Mania After DBS Tied to Stimulating Specific Brain Regions, Study Finds

Marisa Wexler, MS avatar

by Marisa Wexler, MS |

Share this article:

Share article via email
blood brain barrier cells | Parkinson's News Today | illustration of human brain

Among people with Parkinson’s undergoing deep brain stimulation (DBS), those who receive stimulation in a certain brain region — the medial and ventral subthalmic nucleus — are more likely to develop a distressing side effect known as mania, a yearlong study in more than 100 DBS patients reported.

Results suggest that changing the location of electrical stimulation, paired with sensible adjustments to medications, can effectively manage mania in Parkinson’s patients who experience this DBS side effect.

The study, “Limbic stimulation drives mania in STN-DBS in Parkinson disease: a prospective study,” was published in the Annals of Neurology.

Recommended Reading
TDP-43 a possible cause of Parkinson's disease | Parkinson's News Today | illustration of brain

High-dose Cranberry Juice Shows Potential to Protect Brain Cells

DBS is a treatment approach for people in more advanced disease stages that involves surgically implanting a device that provides electrical stimulation to specific regions of the brain. While DBS can effectively ease some Parkinson’s symptoms, mania — unusual and distressingly high elevations in mood and energy — can follow the procedure.

Risk factors for this side effect have not been thoroughly studied.

A team led by scientists in France analyzed data covering 111 Parkinson’s patients treated with DBS targeting the specific brain region called the subthalmic nucleus (STN), often a DBS target for Parkinson’s. These people, who underwent the surgery between May 2015 and January 2020, were followed as part of the PREDI-STIM study (NCT02360683) into subthalamic stimulation.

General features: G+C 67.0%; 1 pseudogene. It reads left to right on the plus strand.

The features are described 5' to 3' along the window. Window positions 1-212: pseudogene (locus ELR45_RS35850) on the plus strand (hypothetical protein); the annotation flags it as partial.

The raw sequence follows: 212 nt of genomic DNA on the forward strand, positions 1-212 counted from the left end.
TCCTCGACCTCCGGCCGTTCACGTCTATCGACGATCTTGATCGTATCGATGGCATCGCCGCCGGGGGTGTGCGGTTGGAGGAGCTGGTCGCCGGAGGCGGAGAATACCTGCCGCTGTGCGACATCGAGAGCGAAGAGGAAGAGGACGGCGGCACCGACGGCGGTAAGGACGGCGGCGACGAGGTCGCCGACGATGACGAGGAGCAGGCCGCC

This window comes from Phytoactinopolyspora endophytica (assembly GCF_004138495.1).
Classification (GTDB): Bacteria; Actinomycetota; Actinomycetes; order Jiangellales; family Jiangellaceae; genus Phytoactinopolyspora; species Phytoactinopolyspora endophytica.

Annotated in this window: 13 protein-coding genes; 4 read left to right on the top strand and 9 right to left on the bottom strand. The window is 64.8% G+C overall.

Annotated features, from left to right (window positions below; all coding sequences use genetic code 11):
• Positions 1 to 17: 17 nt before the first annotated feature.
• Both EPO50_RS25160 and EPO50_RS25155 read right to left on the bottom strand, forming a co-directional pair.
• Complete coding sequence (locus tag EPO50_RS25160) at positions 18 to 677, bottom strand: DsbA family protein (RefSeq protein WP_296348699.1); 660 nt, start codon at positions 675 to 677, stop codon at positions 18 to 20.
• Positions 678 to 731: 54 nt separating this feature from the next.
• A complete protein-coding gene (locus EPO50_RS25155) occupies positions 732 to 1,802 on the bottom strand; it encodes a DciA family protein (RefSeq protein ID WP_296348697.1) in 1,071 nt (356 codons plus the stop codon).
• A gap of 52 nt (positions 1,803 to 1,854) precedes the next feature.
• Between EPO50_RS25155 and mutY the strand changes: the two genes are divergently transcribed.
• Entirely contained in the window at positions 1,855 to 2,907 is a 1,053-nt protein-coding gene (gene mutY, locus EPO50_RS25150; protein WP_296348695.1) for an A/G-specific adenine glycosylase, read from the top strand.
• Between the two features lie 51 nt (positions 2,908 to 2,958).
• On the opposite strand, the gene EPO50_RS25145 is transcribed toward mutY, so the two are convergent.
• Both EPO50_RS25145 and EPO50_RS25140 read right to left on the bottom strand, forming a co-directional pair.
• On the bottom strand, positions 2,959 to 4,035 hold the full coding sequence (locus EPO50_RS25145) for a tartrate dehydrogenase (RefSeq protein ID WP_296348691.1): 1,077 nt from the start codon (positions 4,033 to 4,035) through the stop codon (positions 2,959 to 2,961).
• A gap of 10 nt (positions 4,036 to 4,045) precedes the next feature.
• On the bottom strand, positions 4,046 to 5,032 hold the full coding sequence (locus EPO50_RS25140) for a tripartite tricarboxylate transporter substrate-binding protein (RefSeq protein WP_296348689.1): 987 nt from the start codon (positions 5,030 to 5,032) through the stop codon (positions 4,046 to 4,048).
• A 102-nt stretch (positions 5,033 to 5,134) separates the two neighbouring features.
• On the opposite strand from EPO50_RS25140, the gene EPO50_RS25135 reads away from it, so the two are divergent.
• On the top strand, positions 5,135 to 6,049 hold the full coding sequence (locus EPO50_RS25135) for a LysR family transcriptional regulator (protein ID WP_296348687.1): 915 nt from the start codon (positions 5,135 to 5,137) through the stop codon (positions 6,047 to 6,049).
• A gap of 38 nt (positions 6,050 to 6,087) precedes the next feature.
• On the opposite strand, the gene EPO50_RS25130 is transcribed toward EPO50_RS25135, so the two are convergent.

Eighteen patients (16.2%) developed mania, with most experiencing this emotional side effect within a week of starting on DBS. The others began with mania after an adjustment made to the location of the stimulating device in the brain. All but one of these 18 mania patients were male.

The researchers conducted a battery of statistical analyses looking for factors associated with mania risk. Results showed no association between mania risk and any pre-surgery factors, including patient age, disease duration, symptom severity, medication use, and psychiatric health problems.

Overall, postoperative mania is frequent and cannot be anticipated based on individual  clinical characteristics, in line with studies indicating manic behaviors in 15 to 40% of patients undergoing STN-DBS,” the researchers wrote.

However, a clear pattern was observed based on where in the subthalmic nucleus the leads providing electrical stimulation were placed.

Specifically, 15 patients with mania (15 out of 18, or 83%) had leads in the medial (middle) and ventral (lower) part of the STN, compared with less than half (47%) of those who did not develop mania. The medial and ventral STN region is involved in the limbic system, a group of brain regions that help in processing emotion and behavior.

Clinical management of mania generally involved changing the location of the electrical leads and/or temporarily adjusting patients’ medications (e.g., stopping or reducing doses of dopamine agonists that can cause or worsen manic symptoms). These adjustments stopped manic behaviors for all affected patients.

Most found that this side effect resolved within a few weeks. Mania persisted for almost two months in three patients and for three to five months in two others before ending.

“Our study clearly emphasizes the major role of stimulating the ventromedial part of the STN as a trigger of mania, especially for bilateral stimulation of the limbic STN territory, independently of clinical factors,” the researchers wrote.

“The switch to a more dorsal [upper, opposite of ventral] stimulation is a safe and effective strategy, besides discerning adjustment of oral medication, guaranteeing long-term motor and nonmotor benefits without reemergent mania,” they added. “This strategy should be applied without delay once the first signs of mania occur because of possible devastating consequences of prolonged or persistent mania for the patient, his caregiver and relatives.”

The team noted that Parkinson’s symptom severity after DBS did not differ between patients who did or did not develop mania.

“Importantly, patients with mania had similar motor and nonmotor benefits one year after STN-DBS surgery, even though dopamine agonists were considerably reduced or stopped, demonstrating that the occurrence of mania in the immediate or short-term postoperative period is not a prognostic [influencing] factor of outcome for STN-DBS implantation,” the scientists wrote.